I am morose over the fact Jinko Solar’s first battery has a warranty that makes it completely unrecommendable.  All I can hope for is the high-voltage battery they intend to release in the future will be miles ahead of this disappointing product.


  1. This assumes the Powerwall 2 is used under the warranty condition that allows for 37,000kWh of energy throughput.
About Ronald Brakels

Joining SolarQuotes in 2015, Ronald has a knack for reading those tediously long documents put out by solar manufacturers and translating their contents into something consumers might find interesting. Master of heavily researched deep-dive blog posts, his relentless consumer advocacy has ruffled more than a few manufacturer's feathers over the years. Read Ronald's full bio.


  1. The discharge rate/ cycle qty life for LiFePO4 is well known. Seems to me this is just codifying it. Allbeit in a complex equation.
    It’s a small battery….lower life than a big battery. And yes, multiple daily 80% discharge cycles will kill it sooner.
    The other batteries you quote are larger capacity and will naturally have longer lifes partially because the rate at which you will practically discharge a larger battery will be further away from it’s max discharge rating. The chemistry gets a better amount of time to equalise things.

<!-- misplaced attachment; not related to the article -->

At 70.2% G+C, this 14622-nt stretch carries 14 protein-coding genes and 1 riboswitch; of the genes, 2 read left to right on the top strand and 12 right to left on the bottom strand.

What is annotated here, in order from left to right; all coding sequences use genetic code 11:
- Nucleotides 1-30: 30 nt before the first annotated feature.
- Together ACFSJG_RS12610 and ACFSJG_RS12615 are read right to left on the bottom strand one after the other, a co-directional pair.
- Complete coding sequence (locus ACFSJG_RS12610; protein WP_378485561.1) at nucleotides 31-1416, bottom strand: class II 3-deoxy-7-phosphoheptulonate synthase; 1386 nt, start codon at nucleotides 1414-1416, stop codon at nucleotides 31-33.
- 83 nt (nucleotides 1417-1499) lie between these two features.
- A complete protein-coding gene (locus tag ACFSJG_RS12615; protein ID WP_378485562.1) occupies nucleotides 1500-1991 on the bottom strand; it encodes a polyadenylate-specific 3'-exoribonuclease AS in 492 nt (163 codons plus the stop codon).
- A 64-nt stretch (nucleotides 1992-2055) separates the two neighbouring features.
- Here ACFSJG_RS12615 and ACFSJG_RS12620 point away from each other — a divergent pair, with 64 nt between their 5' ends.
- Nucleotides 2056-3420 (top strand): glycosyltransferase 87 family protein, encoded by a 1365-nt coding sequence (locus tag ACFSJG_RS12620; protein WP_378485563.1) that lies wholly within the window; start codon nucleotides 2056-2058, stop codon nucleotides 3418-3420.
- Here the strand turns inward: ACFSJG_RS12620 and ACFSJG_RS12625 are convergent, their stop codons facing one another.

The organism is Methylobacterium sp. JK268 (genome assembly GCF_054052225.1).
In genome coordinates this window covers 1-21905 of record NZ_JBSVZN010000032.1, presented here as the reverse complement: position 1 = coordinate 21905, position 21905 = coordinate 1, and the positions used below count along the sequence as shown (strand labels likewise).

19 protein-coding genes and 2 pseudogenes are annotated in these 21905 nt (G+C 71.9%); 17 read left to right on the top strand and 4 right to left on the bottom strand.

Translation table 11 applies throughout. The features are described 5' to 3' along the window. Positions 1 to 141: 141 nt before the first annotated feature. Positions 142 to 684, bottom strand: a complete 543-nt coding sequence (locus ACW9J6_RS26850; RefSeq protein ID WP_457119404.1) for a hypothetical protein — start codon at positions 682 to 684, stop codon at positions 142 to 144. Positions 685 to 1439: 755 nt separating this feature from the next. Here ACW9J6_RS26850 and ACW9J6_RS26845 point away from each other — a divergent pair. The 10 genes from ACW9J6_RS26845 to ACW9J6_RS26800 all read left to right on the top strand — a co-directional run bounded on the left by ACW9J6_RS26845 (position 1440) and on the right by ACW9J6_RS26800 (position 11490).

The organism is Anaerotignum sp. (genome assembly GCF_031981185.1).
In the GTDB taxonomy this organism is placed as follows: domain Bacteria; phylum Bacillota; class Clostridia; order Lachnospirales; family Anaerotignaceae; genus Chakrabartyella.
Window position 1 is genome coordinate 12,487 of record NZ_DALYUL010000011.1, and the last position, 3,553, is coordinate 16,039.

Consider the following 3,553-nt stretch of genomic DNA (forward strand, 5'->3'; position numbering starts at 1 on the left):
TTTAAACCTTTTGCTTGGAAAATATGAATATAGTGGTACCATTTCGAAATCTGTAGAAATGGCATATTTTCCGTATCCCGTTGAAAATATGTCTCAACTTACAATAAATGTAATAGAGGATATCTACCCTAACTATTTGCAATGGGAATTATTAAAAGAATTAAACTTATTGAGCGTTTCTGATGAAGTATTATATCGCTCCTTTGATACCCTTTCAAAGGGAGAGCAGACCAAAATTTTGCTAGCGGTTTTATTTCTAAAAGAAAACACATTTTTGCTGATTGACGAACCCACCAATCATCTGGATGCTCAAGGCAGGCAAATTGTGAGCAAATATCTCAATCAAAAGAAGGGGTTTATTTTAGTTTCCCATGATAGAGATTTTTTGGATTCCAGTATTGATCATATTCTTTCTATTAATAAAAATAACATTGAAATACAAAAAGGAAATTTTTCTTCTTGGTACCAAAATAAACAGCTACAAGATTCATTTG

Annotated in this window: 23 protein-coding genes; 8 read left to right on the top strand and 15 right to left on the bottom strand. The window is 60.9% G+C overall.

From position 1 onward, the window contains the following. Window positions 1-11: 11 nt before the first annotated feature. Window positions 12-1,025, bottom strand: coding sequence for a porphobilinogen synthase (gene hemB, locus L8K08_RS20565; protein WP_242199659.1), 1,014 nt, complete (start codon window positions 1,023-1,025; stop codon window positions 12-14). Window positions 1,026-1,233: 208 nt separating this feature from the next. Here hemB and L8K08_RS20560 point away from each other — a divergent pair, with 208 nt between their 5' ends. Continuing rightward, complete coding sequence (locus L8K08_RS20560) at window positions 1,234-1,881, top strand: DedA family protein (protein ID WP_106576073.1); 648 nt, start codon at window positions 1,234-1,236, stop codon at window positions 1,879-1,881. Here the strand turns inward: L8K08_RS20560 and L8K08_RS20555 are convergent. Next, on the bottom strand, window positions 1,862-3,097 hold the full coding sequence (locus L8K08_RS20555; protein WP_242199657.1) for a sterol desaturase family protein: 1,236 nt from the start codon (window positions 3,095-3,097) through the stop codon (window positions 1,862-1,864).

This is like trying to run your house off a single AA battery. It’s not practical.

  2. Alan Gregory says

    So Jinko’s marketing is aimed at those who don’t read warranties, i.e. normal people!

  3. Dear Ronald,

    Thanks for taking the time provide us the feedback and meet with us recently. During our meeting, JinkoSolar Energy Storage committed to make certain improvements, which is in process.

    The Jinko team appreciate your comments and we acknowledge that although the current document ticks boxes, as a leading company in the industry we do recognise there is always room for improvement.

    The good news is our customers are experiencing reliable performance from the widely installed fleet, and the backend data suggests it is rare for the typical customer to have more than 1 cycle per day. Having said that, Jinko always learn from our customers and experts like yourselves and continues to improve our product inc. warranty policies based on market feedback and reviews.

    Please be assured we are working on a new revision to support our quality products, which will shortly be completed. Jinko expect to share the update with you in about a month time and we would like you to review the update once again and share your true thoughts.